12 Oct PTC I’s Inconsistent Approach to Complementarity and the Right to Counsel
Pre-Trial Chamber I has granted Libya’s challenge to the admissibility of the case against Abdullah al-Senussi. This is obviously a major win for the Libyan government, especially given that the very same PTC denied its admissibility challenge regarding Saif Gaddafi.
There is much to like in the PTC’s decision. It takes a very broad approach to the “same conduct” requirement with regard to the definition of a “case” — something I’ve long advocated. (Indeed, I’ve advocated jettisoning the rule entirely.) It reaffirms that states are not obligated to prosecute international crimes as international crimes; ordinary crimes are sufficient. And it once again rejects the idea that the failure of a domestic proceeding to live up to international standards of due process makes a case admissible, rightly emphasizing that due process is relevant only insofar as the failure of a domestic prosecution to live up to national standards of due process threatens the viability of that prosecution.
That said, there is one very problematic aspect of the PTC’s decision in al-Senussi: its treatment of al-Senussi’s right to counsel is completely inconsistent with its decision in Gaddafi. In Gaddafi, PTC I held that Libya’s failure to provide Gaddafi with an attorney meant that it was “unable” to prosecute him within the meaning of Art. 17(3) of the Rome Statute (emphasis mine):
213. Indeed, attempts to secure legal representation for Mr Gaddafi have seemingly failed. In response to a query from the Chamber as to the concrete steps that have been taken in order to secure independent legal representation for Mr Gaddafi, Libya indicates that Libyan Ministry of Justice officials have engaged in continuing high level contacts with the Libyan Law Society and the Popular Lawyer’s Office in order to find a suitably qualified lawyer. Later, Libya added that it is in the process of approaching the Bar Associations of Tunisia and Egypt in order to obtain suitably qualified and experienced counsel who will be permitted, together with a Libyan lawyer, to represent Mr Gaddafi.
214. These submissions, however, fall short of substantiating whether and how the difficulties in securing a lawyer for the suspect may be overcome in the future. The Chamber notes that Libya has recently submitted that the interrogation of Mr Gaddafi without the presence of his counsel is not a breach of Libyan law, as the presence of counsel during interrogations pursuant to article 106 of the Libyan Code of Criminal Procedure is only required where counsel has been appointed. However, the Chamber is concerned that this important difficulty appears to be an impediment to the progress of proceedings against Mr Gaddafi. If this impediment is not removed, a trial cannot be conducted in accordance with the rights and protections of the Libyan national justice system, including those enshrined in articles 31 and 33 of its 2011 Constitutional Declaration.
The Libyan government has also failed to appoint an attorney to represent al-Senussi — a fact it openly acknowledges. Yet now, for some reason, the PTC does not consider that fact to be fatal to Libya’s admissibility challenge:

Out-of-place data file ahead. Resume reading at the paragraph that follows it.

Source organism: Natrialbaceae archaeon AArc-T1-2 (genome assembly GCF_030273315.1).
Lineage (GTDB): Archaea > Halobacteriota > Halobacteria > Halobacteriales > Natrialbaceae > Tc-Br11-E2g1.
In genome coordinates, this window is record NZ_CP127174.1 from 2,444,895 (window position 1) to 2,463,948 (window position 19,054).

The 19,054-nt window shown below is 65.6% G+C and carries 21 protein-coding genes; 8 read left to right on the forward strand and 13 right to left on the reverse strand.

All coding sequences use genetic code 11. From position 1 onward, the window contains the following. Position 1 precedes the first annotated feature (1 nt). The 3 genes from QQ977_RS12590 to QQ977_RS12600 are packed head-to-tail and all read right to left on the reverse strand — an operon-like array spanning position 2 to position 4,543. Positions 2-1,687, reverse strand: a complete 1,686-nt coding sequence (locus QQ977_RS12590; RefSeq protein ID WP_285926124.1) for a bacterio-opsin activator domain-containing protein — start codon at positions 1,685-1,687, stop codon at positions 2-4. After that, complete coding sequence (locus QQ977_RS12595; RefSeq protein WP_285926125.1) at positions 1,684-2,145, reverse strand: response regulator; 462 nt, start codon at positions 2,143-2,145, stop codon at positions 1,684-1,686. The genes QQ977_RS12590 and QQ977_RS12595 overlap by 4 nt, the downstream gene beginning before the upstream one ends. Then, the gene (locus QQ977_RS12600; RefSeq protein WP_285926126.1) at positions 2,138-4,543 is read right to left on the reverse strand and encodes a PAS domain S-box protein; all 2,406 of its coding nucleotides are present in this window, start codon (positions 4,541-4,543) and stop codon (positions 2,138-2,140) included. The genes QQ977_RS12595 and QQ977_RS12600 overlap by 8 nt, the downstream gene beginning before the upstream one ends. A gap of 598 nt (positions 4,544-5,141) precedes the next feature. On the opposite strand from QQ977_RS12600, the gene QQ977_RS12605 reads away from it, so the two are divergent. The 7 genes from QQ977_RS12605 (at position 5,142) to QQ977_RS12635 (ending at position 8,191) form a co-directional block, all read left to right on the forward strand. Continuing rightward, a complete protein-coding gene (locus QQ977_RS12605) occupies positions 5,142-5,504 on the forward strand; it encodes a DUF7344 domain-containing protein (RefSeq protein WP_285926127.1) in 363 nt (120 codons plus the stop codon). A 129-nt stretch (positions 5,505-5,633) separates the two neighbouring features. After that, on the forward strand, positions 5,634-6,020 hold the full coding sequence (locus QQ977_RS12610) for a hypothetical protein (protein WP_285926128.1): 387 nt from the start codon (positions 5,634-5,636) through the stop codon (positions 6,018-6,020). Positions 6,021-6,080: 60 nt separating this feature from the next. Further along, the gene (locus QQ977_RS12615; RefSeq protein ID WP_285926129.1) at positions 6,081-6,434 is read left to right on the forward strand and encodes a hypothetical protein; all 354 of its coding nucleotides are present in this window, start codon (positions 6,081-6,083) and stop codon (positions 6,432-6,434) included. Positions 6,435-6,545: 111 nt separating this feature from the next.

307. The Chamber is of the view that the problem of legal representation, while not compelling at the present time, holds the potential to become a fatal obstacle to the progress of the case. Indeed, as recalled above, according to the Libyan national justice system, trial proceedings cannot be conducted in the absence of a lawyer for the suspect. However, as observed at several junctures of the present decision, the admissibility of a case must be determined in light of the circumstances existing at the time of the admissibility proceedings. The Chamber must therefore determine whether the current circumstances are such that a concrete impediment to the future appointment of counsel can be identified. It appears, by Libya’s own admission, that the fact that Mr Al- Senussi is yet to obtain legal representation is primarily due to “security difficulties”.
308. The Chamber observes that contrary to the situation in relation to Mr Gaddafi, who is not under the control of the State national authorities and for whom attempts to secure legal representation have repeatedly failed. Mr Al-Senussi is instead imprisoned in Tripoli by the central Government, and Libya submits that “recently, several local lawyers have indicated their willingness to represent Mr. Al-Senussi in the domestic proceedings.” In its Final Submissions, Libya has confirmed that “many local lawyers from Mr Al-Senussi’s tribe have indicated their willingness to represent Mr. Al-Senussi but have not yet been given a formal power of attorney [and] [i]t is expected that this final hurdle to securing legal representation will be overcome at the order of the Accusation Chamber in the very near future”. The Chamber has no reason to put into question the information provided by Libya in this regard, or to consider it refuted by the existence of certain security challenges across the country. In these circumstances, the Chamber cannot conclude at this point in time that the situation is such that Mr Al-Senussi’s case will be impeded from proceeding further on the grounds that Libya will be unable to adequately address the current security concerns and ensure the provision of adequate legal representation for Mr Al-Senussi as necessary for the subsequent judicial proceedings as presently envisaged.